AMERICANS finally seem to be getting the message that drinking and driving are a poor, and dangerous, mix. Congress has passed legislation designed to pressure states to address the problem. And the US Supreme Court has upheld their right to do so. Meanwhile, lawmakers are exacting tougher penalties for driving under the influence of alcohol. In California, for example, a death resulting from drunken driving now may warrant charges of murder.
This is all to the good. Legislation and litigation, however, are not the ultimate solutions. What is needed is a basic change of public attitudes about the use of alcohol - and particularly about driving under the influence of it.
Actually, this may be starting to occur. According to a recent New York Times report, officials in several states said that they ``had detected a sudden shift in social attitudes against drunken driving akin to the reduced acceptance of smoking in public.''
The greatest concern is alcohol consumption by youth of driving age, who are major users of the nation's roads. The prime response of the Reagan administration has been to prod states to raise the alcohol purchase-and-consumption age to 21 by threatening to hold back federal highway funds.
Until recently, only four states have failed to adopt such a requirement. Nine others balked, however, at being ``blackmailed'' into age-of-consent laws by a 1984 federal statute that allows withholding a portion of road construction funds from states that fail to adopt a higher minimum drinking age.
South Dakota challenged this congressional legislation in the courts - with support from Colorado, Hawaii, Louisiana, Montana, Ohio, South Carolina, Vermont, and Wyoming.
These states claimed that such a law violated the Constitution's 21st Amendment - which in 1933 repealed Prohibition, giving states broad power over liquor distribution within their borders.
The case reached the Supreme Court. And late last month, the jurists ruled 7 to 2 for the federal regulations. Only Associate Justices William J. Brennan and Sandra Day O'Connor supported the argument that the Constitution preempts such federal penalties against the states.
Chief Justice William Rehnquist, writing for the court's majority, said ``Congress found that differing drinking ages in the states created particular incentives for young persons to combine their desire to drink with their ability to drive, and that this interstate problem required a national solution.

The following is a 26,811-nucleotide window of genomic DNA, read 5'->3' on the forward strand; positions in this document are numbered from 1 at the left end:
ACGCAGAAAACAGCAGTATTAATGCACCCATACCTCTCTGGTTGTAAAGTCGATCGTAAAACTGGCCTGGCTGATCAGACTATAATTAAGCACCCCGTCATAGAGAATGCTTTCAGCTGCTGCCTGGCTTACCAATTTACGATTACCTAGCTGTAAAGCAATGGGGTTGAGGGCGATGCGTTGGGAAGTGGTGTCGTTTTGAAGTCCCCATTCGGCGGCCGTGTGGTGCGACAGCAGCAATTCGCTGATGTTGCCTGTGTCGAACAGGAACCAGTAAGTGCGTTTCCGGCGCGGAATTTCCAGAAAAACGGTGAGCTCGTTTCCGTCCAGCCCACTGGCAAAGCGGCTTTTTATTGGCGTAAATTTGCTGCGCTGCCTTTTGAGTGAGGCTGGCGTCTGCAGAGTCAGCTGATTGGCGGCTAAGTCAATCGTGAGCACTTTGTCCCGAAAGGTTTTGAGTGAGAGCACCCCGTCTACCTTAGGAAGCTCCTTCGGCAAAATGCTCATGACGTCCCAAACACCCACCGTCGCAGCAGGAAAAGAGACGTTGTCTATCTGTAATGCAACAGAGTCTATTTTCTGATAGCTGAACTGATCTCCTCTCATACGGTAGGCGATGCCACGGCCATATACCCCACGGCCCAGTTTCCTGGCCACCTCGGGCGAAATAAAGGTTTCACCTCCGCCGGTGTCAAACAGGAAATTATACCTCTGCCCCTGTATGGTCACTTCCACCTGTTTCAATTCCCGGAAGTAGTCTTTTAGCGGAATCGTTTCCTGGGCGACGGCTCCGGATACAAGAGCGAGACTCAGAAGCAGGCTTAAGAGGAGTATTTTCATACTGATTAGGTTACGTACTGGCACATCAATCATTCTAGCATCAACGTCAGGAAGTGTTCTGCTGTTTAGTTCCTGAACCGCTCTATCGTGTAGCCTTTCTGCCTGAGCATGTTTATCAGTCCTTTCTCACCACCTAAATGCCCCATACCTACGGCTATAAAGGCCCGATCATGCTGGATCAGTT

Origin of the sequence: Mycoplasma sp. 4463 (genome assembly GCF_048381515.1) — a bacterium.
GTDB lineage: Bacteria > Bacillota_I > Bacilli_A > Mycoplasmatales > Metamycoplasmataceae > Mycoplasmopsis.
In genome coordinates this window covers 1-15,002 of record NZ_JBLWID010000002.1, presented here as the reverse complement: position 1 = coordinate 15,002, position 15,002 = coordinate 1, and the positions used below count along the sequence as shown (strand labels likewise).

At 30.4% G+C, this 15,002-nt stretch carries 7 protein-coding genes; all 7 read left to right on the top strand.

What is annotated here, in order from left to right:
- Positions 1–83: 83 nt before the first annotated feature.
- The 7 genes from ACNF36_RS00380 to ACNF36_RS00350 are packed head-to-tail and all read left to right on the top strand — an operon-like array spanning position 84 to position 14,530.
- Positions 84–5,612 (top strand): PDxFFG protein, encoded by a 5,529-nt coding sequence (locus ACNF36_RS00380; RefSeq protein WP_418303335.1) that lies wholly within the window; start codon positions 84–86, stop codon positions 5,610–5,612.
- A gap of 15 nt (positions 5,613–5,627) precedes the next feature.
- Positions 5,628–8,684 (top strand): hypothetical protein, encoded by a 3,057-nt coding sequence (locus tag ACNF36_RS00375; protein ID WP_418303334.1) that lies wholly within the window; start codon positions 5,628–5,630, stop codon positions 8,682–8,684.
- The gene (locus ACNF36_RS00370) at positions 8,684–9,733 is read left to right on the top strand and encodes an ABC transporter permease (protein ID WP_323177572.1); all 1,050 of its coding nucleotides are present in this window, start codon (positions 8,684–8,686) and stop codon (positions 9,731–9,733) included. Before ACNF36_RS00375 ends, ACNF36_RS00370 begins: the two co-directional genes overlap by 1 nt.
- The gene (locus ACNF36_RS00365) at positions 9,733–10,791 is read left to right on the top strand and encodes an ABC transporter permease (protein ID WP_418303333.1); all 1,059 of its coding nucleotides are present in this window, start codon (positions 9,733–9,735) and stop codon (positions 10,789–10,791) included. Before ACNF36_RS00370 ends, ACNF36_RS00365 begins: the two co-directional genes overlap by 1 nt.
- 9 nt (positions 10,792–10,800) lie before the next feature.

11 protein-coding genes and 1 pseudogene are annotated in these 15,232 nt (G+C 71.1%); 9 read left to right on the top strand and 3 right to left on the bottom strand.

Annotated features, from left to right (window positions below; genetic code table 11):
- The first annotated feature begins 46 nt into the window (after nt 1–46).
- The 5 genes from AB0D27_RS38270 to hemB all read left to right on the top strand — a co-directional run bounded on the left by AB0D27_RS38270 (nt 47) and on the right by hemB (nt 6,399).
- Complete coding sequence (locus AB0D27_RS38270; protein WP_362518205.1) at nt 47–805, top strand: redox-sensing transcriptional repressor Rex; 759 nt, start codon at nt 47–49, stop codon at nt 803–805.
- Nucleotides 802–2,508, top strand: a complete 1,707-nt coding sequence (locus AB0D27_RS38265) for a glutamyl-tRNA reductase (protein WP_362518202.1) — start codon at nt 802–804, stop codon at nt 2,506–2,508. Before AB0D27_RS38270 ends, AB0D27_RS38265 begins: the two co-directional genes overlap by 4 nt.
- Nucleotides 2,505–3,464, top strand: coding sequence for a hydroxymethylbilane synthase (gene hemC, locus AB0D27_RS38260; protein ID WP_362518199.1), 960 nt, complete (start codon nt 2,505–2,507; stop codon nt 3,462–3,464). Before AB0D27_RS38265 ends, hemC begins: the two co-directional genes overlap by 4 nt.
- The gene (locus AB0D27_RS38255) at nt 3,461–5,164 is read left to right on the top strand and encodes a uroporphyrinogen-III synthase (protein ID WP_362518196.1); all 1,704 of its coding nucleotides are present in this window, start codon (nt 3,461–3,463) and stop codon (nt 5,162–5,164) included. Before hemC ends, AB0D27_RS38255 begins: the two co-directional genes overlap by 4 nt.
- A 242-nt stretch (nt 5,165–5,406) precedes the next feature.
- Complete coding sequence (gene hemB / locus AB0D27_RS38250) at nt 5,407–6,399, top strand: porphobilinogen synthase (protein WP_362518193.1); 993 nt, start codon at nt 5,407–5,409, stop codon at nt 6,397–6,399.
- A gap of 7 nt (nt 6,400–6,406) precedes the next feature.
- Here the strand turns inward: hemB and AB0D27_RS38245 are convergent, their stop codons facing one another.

``The means [Congress] chose to address this dangerous situation were reasonably calculated to advance the general welfare,'' Mr. Rehnquist added. This ruling is praised by the insurance industry, Mothers Against Drunk Driving, and other groups eager to deal with the problem.
It came in the wake of a host of new state laws designed to curb highway-related deaths. Federal statistics indicate that about half of the 44,000 annual auto fatalities involve the use of alcohol.
Are get-tough-on-drunk-drivers laws enough to substantially curb alcohol-related fatalities and death?
Some experts say it is not the existence of laws but the willingness to enforce them that is the key to success. And a new study by Boston University researchers, published in the American Journal of Public Health, concludes that ``increased drunk driving penalties, even when coupled with judicial measures to increase convictions, did not initiate sustained drunk driving and fatal crash reductions.''
Those who conducted the survey in New England also stressed that crack-down laws in Maine and Massachusetts did little to convince motorists that they risked any real chance of being caught if they drove when intoxicated.
This is discouraging. And just as alarming is a new survey by the Siena College Research Institute in New York. The institute found that since New York State raised the age for buying alcohol to 21 last year, students are drinking more ``in the closet,'' attending fewer campus functions, and using false IDs to drink off campus.
One administrator suggests that since drinking is still so prevalent, it behooves educators to place more emphasis on ``responsible drinking behaviors'' that will discourage students from finding ways from getting around the law.
This, too, is troublesome.
Why is a society that is apparently alert to the deleterious effects of alcohol consumption - and particularly sensitive to the dangers of drinking and driving by teen-agers - only willing to recommend moderation and not abstinence?
Is the rejection of liquor something so impractical or so pious that it is left mainly to religious purists?
Obviously, parents and other adults need to set a strong example for the younger generation. If alcohol consumption destroys lives, ruins families and careers, and often leads at least indirectly to crime and social upheaval, is it not good sense to reject it?
The United States has embarked on a national campaign to say ``no'' to drugs. We should also orchestrate the message to say ``no'' to liquor. Tough state laws and Supreme Court edicts won't mean much until the public attitude on drinking is drastically changed.
A Thursday column